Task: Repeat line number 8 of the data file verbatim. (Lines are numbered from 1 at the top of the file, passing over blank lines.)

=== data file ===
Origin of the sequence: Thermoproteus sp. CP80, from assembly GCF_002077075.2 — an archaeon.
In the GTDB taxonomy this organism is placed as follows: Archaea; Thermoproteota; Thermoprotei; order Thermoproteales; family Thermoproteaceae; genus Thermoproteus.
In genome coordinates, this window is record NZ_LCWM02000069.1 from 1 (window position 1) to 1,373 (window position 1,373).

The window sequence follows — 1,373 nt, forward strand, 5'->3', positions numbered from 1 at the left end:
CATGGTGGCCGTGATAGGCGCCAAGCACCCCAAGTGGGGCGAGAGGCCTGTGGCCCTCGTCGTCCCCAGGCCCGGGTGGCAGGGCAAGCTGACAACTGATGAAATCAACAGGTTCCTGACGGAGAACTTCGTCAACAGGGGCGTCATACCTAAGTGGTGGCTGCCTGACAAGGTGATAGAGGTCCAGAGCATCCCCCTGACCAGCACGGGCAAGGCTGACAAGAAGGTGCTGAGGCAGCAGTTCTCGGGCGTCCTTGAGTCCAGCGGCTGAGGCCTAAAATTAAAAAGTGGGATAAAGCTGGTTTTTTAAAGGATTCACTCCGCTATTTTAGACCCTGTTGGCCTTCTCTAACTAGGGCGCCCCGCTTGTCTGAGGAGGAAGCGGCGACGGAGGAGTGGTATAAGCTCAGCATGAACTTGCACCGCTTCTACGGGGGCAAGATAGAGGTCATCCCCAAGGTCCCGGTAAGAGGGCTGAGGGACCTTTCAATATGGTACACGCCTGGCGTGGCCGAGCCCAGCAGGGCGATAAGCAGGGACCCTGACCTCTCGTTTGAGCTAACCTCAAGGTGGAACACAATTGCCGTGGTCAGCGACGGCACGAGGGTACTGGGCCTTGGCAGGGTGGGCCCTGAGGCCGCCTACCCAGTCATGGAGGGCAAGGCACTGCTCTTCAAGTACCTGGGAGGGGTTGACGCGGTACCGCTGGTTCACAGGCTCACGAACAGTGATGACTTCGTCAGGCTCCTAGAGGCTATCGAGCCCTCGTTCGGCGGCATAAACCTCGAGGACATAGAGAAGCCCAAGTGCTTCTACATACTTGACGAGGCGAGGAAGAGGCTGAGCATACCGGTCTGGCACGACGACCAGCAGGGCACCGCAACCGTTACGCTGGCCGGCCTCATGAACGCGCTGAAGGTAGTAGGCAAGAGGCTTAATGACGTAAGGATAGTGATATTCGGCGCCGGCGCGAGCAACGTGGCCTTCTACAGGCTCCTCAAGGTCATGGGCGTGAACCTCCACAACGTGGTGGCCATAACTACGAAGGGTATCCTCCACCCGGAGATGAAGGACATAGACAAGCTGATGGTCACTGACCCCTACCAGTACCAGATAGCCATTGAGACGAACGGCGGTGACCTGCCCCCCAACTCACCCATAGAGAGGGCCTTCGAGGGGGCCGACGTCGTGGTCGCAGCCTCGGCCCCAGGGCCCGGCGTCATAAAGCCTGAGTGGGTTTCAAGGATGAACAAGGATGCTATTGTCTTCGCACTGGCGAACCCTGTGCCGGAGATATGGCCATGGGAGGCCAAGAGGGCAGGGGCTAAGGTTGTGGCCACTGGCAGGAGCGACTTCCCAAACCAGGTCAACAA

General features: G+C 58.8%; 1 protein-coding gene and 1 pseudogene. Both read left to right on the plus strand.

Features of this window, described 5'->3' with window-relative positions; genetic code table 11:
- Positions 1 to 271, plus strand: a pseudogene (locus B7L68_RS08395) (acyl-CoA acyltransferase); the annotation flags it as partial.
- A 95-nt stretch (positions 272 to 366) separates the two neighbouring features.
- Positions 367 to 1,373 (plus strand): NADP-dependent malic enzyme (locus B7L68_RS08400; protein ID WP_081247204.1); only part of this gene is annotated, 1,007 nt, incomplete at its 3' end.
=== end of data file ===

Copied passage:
- Positions 1 to 271, plus strand: a pseudogene (locus B7L68_RS08395) (acyl-CoA acyltransferase); the annotation flags it as partial.